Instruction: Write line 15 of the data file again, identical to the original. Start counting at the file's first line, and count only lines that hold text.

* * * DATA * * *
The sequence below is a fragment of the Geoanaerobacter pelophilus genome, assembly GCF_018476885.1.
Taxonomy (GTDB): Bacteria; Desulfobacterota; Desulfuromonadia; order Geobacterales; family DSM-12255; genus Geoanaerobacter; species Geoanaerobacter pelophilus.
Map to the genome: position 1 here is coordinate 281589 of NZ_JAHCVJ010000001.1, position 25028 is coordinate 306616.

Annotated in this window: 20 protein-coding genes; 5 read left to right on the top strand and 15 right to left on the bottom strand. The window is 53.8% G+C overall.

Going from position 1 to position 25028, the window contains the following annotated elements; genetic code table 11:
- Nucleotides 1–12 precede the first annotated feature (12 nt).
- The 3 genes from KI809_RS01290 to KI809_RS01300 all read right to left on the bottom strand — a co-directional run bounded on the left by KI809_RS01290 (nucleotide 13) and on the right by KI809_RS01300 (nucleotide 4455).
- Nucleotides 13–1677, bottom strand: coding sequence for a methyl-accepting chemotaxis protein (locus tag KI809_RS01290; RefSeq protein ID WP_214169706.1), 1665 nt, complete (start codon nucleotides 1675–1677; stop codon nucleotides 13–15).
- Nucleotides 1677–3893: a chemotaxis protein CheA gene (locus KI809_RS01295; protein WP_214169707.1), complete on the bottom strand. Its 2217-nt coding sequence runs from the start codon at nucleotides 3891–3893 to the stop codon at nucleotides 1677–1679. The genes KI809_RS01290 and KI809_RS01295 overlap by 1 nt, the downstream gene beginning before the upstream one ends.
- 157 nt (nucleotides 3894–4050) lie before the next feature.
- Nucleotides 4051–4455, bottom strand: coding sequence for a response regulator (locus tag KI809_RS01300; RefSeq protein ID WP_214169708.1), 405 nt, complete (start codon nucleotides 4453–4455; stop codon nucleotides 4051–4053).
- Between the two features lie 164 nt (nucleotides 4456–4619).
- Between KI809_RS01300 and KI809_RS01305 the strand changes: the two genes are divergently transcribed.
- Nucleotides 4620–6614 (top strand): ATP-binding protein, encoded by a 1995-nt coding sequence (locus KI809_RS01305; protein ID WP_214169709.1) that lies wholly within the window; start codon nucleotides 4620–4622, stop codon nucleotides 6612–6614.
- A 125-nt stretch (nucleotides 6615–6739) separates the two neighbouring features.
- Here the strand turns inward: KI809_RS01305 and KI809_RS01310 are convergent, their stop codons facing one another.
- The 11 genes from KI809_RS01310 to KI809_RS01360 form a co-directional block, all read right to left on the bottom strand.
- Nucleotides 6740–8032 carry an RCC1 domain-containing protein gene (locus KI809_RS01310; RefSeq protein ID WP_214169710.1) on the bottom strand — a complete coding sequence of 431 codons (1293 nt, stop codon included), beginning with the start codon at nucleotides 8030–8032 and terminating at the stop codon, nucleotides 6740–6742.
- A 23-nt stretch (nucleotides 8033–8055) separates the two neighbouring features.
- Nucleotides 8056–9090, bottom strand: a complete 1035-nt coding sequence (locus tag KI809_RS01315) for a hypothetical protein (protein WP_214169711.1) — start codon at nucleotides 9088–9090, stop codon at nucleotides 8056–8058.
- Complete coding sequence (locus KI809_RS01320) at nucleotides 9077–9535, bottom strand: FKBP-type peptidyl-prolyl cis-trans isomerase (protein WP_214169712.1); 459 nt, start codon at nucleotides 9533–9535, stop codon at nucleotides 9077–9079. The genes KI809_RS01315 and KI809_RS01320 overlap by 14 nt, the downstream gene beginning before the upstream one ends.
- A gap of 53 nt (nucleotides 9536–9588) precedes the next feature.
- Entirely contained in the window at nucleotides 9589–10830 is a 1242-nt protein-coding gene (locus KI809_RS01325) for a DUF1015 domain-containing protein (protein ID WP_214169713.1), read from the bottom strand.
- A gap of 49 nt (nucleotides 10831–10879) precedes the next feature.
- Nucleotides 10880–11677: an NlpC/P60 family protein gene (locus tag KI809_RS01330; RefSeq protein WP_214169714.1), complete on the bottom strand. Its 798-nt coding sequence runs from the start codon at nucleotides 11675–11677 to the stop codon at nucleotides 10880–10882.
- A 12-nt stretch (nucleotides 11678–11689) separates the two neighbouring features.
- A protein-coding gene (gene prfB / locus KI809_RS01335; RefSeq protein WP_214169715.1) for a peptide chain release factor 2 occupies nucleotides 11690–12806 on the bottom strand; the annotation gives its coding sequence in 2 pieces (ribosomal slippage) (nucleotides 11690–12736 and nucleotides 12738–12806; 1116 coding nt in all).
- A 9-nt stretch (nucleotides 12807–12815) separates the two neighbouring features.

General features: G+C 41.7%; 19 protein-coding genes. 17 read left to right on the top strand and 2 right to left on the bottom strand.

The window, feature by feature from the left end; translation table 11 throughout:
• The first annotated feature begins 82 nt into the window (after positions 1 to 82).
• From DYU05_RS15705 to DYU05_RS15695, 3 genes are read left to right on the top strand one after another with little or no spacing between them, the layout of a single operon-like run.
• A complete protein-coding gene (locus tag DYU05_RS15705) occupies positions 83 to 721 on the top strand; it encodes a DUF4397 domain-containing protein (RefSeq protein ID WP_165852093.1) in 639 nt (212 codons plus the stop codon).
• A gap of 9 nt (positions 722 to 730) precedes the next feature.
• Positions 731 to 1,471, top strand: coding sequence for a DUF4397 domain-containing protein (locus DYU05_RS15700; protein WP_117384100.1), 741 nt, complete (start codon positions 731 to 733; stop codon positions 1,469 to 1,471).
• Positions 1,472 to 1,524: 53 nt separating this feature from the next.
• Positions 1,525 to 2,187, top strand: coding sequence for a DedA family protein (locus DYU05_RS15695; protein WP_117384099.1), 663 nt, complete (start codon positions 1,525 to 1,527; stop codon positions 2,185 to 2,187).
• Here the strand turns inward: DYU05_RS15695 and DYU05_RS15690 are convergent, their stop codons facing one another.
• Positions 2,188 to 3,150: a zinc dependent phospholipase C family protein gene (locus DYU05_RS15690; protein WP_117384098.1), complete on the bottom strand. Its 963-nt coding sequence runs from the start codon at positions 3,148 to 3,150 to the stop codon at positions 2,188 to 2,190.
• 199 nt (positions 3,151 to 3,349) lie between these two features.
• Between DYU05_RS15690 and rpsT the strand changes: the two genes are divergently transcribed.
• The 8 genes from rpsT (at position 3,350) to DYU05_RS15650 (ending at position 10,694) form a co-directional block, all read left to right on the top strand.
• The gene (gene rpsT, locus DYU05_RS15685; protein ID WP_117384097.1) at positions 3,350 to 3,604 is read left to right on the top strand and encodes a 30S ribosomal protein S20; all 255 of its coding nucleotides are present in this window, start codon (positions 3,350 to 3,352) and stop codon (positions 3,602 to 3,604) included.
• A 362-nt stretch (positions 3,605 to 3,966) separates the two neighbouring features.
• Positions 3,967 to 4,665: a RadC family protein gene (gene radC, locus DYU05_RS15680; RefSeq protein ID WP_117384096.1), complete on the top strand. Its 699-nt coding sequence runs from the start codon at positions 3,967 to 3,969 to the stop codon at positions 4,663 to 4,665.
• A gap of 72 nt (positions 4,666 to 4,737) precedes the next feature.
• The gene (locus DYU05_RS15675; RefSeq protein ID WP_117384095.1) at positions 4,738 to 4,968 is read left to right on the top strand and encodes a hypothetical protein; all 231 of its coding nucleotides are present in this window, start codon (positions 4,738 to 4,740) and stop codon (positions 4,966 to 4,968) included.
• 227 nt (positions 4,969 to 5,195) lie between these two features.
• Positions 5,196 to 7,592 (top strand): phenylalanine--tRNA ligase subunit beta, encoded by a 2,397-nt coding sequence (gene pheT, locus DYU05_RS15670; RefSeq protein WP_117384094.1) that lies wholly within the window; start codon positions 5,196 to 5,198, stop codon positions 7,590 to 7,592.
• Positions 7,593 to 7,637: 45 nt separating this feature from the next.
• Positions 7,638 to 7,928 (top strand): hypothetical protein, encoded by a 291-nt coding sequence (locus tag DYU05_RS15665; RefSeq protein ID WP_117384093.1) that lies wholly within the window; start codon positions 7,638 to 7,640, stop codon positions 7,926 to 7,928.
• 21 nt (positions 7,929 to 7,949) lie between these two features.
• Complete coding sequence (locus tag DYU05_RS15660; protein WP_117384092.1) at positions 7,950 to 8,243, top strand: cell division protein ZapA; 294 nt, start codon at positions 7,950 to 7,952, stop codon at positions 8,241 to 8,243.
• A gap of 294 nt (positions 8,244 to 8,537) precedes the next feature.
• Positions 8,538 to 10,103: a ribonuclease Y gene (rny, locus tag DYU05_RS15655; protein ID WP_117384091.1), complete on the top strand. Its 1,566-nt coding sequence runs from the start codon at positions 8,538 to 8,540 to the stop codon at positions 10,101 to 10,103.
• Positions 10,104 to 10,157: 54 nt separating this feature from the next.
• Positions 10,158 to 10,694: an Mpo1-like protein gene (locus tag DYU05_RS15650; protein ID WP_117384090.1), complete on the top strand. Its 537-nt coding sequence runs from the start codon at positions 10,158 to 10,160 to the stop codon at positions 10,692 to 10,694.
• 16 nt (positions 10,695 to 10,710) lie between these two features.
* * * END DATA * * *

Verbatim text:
- A 125-nt stretch (nucleotides 6615–6739) separates the two neighbouring features.